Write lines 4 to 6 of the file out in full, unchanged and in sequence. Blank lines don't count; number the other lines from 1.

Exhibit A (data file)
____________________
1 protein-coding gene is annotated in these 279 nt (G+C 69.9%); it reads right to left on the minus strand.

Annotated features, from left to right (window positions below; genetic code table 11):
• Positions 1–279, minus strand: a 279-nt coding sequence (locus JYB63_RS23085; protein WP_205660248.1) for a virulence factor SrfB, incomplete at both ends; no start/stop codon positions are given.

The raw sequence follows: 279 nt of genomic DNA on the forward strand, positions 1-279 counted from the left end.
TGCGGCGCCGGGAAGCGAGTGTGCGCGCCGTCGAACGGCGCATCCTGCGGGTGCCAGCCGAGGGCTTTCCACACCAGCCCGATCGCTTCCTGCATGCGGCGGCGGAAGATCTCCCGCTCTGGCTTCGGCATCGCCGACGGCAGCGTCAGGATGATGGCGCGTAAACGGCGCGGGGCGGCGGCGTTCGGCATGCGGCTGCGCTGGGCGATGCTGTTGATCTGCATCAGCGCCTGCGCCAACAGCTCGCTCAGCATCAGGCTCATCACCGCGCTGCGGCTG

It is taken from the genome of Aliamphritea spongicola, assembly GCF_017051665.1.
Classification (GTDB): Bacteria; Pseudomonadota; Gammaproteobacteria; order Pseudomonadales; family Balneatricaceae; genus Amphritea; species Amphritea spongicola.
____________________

The raw sequence follows: 279 nt of genomic DNA on the forward strand, positions 1-279 counted from the left end.
TGCGGCGCCGGGAAGCGAGTGTGCGCGCCGTCGAACGGCGCATCCTGCGGGTGCCAGCCGAGGGCTTTCCACACCAGCCCGATCGCTTCCTGCATGCGGCGGCGGAAGATCTCCCGCTCTGGCTTCGGCATCGCCGACGGCAGCGTCAGGATGATGGCGCGTAAACGGCGCGGGGCGGCGGCGTTCGGCATGCGGCTGCGCTGGGCGATGCTGTTGATCTGCATCAGCGCCTGCGCCAACAGCTCGCTCAGCATCAGGCTCATCACCGCGCTGCGGCTG

It is taken from the genome of Aliamphritea spongicola, assembly GCF_017051665.1.